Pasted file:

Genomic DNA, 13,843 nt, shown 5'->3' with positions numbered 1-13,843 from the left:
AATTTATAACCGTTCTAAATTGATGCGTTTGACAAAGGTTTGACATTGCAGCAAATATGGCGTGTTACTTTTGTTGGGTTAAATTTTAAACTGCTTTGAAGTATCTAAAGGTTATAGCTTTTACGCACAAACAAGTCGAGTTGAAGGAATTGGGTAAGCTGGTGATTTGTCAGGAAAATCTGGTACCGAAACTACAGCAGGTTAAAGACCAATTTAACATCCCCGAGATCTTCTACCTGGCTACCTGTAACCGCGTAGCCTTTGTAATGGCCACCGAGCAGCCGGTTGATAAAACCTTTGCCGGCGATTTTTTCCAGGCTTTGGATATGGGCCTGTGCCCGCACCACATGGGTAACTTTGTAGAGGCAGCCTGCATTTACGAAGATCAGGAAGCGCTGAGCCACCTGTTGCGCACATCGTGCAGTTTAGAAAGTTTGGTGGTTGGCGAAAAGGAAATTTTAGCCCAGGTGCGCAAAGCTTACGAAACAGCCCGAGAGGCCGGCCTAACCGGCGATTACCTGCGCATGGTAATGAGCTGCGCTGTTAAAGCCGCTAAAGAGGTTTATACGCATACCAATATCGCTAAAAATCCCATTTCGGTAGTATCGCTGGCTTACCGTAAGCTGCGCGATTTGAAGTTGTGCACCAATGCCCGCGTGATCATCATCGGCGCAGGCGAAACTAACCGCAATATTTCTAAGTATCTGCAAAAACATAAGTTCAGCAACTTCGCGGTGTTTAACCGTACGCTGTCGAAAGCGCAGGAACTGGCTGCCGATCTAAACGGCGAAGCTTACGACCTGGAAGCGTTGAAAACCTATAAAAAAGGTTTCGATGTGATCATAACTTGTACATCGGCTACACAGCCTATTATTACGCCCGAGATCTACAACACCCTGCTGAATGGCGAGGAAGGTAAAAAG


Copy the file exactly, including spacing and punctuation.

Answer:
Genomic DNA, 13,843 nt, shown 5'->3' with positions numbered 1-13,843 from the left:
AATTTATAACCGTTCTAAATTGATGCGTTTGACAAAGGTTTGACATTGCAGCAAATATGGCGTGTTACTTTTGTTGGGTTAAATTTTAAACTGCTTTGAAGTATCTAAAGGTTATAGCTTTTACGCACAAACAAGTCGAGTTGAAGGAATTGGGTAAGCTGGTGATTTGTCAGGAAAATCTGGTACCGAAACTACAGCAGGTTAAAGACCAATTTAACATCCCCGAGATCTTCTACCTGGCTACCTGTAACCGCGTAGCCTTTGTAATGGCCACCGAGCAGCCGGTTGATAAAACCTTTGCCGGCGATTTTTTCCAGGCTTTGGATATGGGCCTGTGCCCGCACCACATGGGTAACTTTGTAGAGGCAGCCTGCATTTACGAAGATCAGGAAGCGCTGAGCCACCTGTTGCGCACATCGTGCAGTTTAGAAAGTTTGGTGGTTGGCGAAAAGGAAATTTTAGCCCAGGTGCGCAAAGCTTACGAAACAGCCCGAGAGGCCGGCCTAACCGGCGATTACCTGCGCATGGTAATGAGCTGCGCTGTTAAAGCCGCTAAAGAGGTTTATACGCATACCAATATCGCTAAAAATCCCATTTCGGTAGTATCGCTGGCTTACCGTAAGCTGCGCGATTTGAAGTTGTGCACCAATGCCCGCGTGATCATCATCGGCGCAGGCGAAACTAACCGCAATATTTCTAAGTATCTGCAAAAACATAAGTTCAGCAACTTCGCGGTGTTTAACCGTACGCTGTCGAAAGCGCAGGAACTGGCTGCCGATCTAAACGGCGAAGCTTACGACCTGGAAGCGTTGAAAACCTATAAAAAAGGTTTCGATGTGATCATAACTTGTACATCGGCTACACAGCCTATTATTACGCCCGAGATCTACAACACCCTGCTGAATGGCGAGGAAGGTAAAAAG